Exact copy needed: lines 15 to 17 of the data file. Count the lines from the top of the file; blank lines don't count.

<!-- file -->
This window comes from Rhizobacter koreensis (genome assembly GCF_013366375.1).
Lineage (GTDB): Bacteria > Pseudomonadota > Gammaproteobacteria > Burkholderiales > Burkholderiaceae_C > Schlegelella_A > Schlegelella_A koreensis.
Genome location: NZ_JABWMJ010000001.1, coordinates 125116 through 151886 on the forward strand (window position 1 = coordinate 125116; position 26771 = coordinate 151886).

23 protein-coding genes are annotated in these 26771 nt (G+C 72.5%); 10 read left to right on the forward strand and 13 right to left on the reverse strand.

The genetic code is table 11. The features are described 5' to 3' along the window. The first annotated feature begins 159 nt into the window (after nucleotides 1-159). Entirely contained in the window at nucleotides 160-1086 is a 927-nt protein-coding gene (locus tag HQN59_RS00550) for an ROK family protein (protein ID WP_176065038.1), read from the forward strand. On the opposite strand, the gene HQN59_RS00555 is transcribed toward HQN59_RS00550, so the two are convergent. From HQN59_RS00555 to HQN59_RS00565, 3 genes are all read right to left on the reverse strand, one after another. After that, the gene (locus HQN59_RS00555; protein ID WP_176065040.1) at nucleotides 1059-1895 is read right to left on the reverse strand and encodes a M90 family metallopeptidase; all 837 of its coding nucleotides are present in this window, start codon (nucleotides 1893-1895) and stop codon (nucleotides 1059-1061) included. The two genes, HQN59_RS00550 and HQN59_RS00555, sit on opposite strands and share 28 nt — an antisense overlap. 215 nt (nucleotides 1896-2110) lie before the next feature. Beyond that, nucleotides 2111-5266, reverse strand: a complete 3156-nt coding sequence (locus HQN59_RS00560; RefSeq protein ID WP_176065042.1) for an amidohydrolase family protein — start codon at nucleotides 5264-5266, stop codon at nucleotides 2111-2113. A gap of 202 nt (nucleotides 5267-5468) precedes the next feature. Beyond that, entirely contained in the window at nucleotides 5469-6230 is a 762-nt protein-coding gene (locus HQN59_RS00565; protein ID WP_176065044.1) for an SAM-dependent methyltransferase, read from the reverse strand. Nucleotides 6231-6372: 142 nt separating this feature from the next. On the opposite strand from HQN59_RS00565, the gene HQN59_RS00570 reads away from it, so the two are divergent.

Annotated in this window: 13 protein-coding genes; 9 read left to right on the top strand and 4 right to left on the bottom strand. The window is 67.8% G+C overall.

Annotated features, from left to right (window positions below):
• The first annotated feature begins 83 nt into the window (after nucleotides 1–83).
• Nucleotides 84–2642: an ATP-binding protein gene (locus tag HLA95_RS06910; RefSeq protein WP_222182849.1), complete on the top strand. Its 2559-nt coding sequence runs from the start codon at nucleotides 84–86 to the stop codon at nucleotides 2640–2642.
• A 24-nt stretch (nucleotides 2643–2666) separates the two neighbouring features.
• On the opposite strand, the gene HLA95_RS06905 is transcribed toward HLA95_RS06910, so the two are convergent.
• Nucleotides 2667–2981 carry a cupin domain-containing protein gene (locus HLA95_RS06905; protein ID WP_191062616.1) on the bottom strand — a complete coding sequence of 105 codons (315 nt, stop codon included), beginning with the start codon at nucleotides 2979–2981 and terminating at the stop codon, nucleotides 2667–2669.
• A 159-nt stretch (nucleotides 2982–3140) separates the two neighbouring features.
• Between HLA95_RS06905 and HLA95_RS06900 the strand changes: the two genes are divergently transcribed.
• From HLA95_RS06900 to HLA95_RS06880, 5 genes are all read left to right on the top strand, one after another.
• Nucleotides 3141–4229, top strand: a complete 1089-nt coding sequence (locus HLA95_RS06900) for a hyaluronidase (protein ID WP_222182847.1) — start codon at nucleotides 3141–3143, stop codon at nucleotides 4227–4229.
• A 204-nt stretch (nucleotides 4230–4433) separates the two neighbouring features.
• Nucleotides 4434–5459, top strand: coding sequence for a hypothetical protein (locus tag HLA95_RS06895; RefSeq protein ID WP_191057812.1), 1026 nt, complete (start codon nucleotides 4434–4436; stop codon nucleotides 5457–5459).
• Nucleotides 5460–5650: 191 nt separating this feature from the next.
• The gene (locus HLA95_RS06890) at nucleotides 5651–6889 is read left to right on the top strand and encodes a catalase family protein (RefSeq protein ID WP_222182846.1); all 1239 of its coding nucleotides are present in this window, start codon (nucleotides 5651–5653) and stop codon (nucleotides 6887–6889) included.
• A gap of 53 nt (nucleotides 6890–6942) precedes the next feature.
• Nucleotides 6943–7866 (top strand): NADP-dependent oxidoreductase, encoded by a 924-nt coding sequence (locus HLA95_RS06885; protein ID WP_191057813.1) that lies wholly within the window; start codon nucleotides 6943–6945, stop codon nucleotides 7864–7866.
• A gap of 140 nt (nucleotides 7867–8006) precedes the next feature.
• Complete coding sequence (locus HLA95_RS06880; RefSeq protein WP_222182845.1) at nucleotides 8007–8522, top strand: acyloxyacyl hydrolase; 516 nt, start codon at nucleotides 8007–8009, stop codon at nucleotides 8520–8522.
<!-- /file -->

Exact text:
• From HLA95_RS06900 to HLA95_RS06880, 5 genes are all read left to right on the top strand, one after another.
• Nucleotides 3141–4229, top strand: a complete 1089-nt coding sequence (locus HLA95_RS06900) for a hyaluronidase (protein ID WP_222182847.1) — start codon at nucleotides 3141–3143, stop codon at nucleotides 4227–4229.
• A 204-nt stretch (nucleotides 4230–4433) separates the two neighbouring features.